How much would you pay your bank to keep your money? It's not a hypothetical question.
Japanese and European bank authorities have been experimenting with negative interest rates. The European Central Bank is expected to drop rates further when it meets Thursday in the week ahead.
A negative interest rate is as foreign a financial concept as it gets for most investors. It is supposed to penalize holding back spending. Getting paid an interest rate to save money (or invest it, like buying a bond or a stock paying a dividend) is a fundamental financial concept. Not necessarily any more.
Last week, the Japanese government sold 10-year bonds. It borrowed money. But instead of offering to pay back investors lending it money an interest rate every year, it's the Japanese government that will get paid to borrow money.
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Let that sink it. A borrower gets paid to borrow money. The lender pays extra to loan the money.
This upturns finance from life insurance companies to banks to pension funds. Those businesses and investments are based on positive interest rates.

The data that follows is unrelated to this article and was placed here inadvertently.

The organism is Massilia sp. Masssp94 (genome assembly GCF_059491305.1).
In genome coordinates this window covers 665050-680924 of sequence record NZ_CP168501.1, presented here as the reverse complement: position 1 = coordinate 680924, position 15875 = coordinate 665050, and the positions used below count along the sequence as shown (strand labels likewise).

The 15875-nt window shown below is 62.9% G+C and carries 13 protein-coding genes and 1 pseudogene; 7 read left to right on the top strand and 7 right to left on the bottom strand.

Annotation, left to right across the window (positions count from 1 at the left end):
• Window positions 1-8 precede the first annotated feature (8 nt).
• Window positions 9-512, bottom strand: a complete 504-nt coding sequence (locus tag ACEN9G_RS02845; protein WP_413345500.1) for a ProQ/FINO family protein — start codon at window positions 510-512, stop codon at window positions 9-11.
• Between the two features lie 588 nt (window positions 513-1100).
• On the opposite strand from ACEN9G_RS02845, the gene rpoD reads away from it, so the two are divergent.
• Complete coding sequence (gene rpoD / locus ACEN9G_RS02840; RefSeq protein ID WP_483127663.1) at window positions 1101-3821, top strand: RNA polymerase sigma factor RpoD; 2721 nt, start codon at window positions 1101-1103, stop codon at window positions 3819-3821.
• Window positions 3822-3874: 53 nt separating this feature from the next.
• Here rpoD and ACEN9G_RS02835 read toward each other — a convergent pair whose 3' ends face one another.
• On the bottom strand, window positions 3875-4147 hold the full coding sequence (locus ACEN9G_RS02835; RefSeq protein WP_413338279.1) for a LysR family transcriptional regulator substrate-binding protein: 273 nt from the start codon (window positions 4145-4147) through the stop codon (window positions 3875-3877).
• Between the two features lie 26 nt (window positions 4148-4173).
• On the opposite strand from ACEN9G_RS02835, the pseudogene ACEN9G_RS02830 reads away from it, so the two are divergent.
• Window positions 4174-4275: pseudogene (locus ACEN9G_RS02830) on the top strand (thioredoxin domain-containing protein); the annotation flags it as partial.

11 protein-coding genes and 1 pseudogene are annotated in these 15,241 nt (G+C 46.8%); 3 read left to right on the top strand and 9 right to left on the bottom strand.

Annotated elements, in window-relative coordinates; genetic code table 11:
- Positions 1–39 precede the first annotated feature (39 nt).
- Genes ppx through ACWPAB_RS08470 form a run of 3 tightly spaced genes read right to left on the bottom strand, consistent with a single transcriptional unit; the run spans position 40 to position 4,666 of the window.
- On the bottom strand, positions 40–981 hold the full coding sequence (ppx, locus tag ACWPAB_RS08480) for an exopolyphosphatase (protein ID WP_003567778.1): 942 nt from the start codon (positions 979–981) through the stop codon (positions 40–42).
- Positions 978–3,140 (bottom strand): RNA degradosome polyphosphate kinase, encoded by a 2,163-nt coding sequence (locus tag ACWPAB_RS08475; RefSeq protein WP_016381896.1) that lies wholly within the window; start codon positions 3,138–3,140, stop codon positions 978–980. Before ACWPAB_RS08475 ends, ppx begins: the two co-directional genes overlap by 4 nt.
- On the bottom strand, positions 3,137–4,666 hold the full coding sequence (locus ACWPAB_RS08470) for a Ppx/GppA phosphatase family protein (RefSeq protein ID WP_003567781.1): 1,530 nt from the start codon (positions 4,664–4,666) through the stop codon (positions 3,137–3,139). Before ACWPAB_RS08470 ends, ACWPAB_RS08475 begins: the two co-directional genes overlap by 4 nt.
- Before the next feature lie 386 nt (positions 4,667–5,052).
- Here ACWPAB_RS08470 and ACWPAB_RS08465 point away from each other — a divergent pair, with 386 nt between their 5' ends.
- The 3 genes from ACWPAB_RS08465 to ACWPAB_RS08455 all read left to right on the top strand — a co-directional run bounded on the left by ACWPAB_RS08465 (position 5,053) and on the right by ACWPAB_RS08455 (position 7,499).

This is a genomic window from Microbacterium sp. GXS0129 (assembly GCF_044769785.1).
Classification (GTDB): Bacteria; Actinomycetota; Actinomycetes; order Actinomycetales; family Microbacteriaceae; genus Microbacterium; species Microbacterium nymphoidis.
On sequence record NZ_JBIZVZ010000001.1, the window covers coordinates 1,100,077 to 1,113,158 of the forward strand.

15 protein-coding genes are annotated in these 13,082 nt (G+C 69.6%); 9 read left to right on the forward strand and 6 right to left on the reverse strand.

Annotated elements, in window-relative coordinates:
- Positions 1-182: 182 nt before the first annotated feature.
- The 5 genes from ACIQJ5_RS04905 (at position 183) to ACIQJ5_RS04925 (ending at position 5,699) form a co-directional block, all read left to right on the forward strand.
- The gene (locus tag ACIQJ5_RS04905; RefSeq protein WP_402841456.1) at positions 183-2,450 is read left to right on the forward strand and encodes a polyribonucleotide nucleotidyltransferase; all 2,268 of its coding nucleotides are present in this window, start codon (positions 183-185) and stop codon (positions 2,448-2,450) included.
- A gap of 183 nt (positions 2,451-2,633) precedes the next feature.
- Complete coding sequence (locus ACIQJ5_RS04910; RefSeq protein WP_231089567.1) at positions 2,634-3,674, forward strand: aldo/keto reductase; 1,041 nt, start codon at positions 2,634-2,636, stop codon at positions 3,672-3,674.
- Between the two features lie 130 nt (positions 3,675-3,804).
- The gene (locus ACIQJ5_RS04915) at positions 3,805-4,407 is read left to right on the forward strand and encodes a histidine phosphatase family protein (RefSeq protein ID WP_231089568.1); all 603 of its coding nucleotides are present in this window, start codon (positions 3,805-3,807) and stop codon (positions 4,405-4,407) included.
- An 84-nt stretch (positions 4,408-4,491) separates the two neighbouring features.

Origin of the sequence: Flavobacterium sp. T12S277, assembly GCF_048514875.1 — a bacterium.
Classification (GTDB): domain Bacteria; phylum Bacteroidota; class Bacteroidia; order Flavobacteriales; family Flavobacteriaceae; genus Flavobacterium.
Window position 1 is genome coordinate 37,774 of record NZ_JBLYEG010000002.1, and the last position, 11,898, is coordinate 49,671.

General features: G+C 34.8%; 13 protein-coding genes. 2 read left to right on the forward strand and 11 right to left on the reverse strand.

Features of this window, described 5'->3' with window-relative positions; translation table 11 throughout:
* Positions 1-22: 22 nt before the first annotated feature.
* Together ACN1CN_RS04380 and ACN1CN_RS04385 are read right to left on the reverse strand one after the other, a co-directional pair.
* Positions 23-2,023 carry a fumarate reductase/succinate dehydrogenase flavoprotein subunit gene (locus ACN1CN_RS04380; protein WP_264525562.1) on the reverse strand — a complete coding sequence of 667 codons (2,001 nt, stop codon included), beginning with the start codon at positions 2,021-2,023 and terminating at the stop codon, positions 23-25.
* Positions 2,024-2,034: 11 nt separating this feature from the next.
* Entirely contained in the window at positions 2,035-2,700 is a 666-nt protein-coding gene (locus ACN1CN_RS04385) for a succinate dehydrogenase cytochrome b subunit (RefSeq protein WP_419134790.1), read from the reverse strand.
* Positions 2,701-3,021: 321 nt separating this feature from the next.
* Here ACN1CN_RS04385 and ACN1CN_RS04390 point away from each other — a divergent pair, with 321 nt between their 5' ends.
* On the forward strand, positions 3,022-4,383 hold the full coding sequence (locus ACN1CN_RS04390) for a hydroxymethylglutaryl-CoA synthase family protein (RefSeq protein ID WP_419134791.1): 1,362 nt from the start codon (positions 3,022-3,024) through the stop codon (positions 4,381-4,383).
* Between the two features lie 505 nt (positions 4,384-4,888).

The Japanese economy is in a generation-old stagnation held back in part by deflation. Europe's economy isn't faring much better. For the third time in the past year, Europe saw negative inflation last month. Regularly falling prices are bad. Consumers hold off on buying stuff because they may be able to spend less tomorrow. And the next day. And the day after that.
If the European Central Bank drops deeper into negative rates, it will make it more difficult for investors to stay positive.
Tom Hudson, financial journalist, hosts "The Sunshine Economy" on WLRN-FM in Miami, where he is the vice president of news. Follow him on Twitter@HudsonsView.